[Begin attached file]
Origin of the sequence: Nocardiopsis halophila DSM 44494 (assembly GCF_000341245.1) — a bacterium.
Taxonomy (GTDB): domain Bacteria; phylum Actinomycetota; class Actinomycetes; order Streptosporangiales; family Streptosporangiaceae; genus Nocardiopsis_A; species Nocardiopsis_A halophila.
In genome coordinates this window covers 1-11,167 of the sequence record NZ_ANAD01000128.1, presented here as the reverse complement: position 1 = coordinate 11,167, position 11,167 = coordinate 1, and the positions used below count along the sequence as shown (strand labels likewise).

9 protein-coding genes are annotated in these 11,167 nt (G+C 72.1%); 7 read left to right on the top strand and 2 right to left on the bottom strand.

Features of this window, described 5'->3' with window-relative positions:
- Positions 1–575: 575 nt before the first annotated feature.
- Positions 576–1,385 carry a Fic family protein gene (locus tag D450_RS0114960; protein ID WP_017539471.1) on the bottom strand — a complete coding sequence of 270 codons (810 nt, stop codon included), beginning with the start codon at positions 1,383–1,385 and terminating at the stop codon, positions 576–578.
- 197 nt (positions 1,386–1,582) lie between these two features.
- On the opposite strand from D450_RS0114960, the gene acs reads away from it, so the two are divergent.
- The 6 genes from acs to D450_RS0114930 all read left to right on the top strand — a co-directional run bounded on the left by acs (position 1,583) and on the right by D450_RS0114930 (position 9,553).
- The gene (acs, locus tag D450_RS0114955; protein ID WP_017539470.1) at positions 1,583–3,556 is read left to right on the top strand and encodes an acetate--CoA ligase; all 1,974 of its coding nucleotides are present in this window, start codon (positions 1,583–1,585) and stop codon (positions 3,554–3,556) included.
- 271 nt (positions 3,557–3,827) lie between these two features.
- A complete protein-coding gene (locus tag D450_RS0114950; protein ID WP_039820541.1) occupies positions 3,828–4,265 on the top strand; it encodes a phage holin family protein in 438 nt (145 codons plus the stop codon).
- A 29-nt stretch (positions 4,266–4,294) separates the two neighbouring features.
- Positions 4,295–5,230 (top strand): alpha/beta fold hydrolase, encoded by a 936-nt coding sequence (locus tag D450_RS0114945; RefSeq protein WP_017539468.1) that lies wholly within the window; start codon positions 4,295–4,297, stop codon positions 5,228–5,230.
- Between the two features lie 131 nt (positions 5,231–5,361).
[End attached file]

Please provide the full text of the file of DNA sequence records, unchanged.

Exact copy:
Origin of the sequence: Nocardiopsis halophila DSM 44494 (assembly GCF_000341245.1) — a bacterium.
Taxonomy (GTDB): domain Bacteria; phylum Actinomycetota; class Actinomycetes; order Streptosporangiales; family Streptosporangiaceae; genus Nocardiopsis_A; species Nocardiopsis_A halophila.
In genome coordinates this window covers 1-11,167 of the sequence record NZ_ANAD01000128.1, presented here as the reverse complement: position 1 = coordinate 11,167, position 11,167 = coordinate 1, and the positions used below count along the sequence as shown (strand labels likewise).

9 protein-coding genes are annotated in these 11,167 nt (G+C 72.1%); 7 read left to right on the top strand and 2 right to left on the bottom strand.

Features of this window, described 5'->3' with window-relative positions:
- Positions 1–575: 575 nt before the first annotated feature.
- Positions 576–1,385 carry a Fic family protein gene (locus tag D450_RS0114960; protein ID WP_017539471.1) on the bottom strand — a complete coding sequence of 270 codons (810 nt, stop codon included), beginning with the start codon at positions 1,383–1,385 and terminating at the stop codon, positions 576–578.
- 197 nt (positions 1,386–1,582) lie between these two features.
- On the opposite strand from D450_RS0114960, the gene acs reads away from it, so the two are divergent.
- The 6 genes from acs to D450_RS0114930 all read left to right on the top strand — a co-directional run bounded on the left by acs (position 1,583) and on the right by D450_RS0114930 (position 9,553).
- The gene (acs, locus tag D450_RS0114955; protein ID WP_017539470.1) at positions 1,583–3,556 is read left to right on the top strand and encodes an acetate--CoA ligase; all 1,974 of its coding nucleotides are present in this window, start codon (positions 1,583–1,585) and stop codon (positions 3,554–3,556) included.
- 271 nt (positions 3,557–3,827) lie between these two features.
- A complete protein-coding gene (locus tag D450_RS0114950; protein ID WP_039820541.1) occupies positions 3,828–4,265 on the top strand; it encodes a phage holin family protein in 438 nt (145 codons plus the stop codon).
- A 29-nt stretch (positions 4,266–4,294) separates the two neighbouring features.
- Positions 4,295–5,230 (top strand): alpha/beta fold hydrolase, encoded by a 936-nt coding sequence (locus tag D450_RS0114945; RefSeq protein WP_017539468.1) that lies wholly within the window; start codon positions 4,295–4,297, stop codon positions 5,228–5,230.
- Between the two features lie 131 nt (positions 5,231–5,361).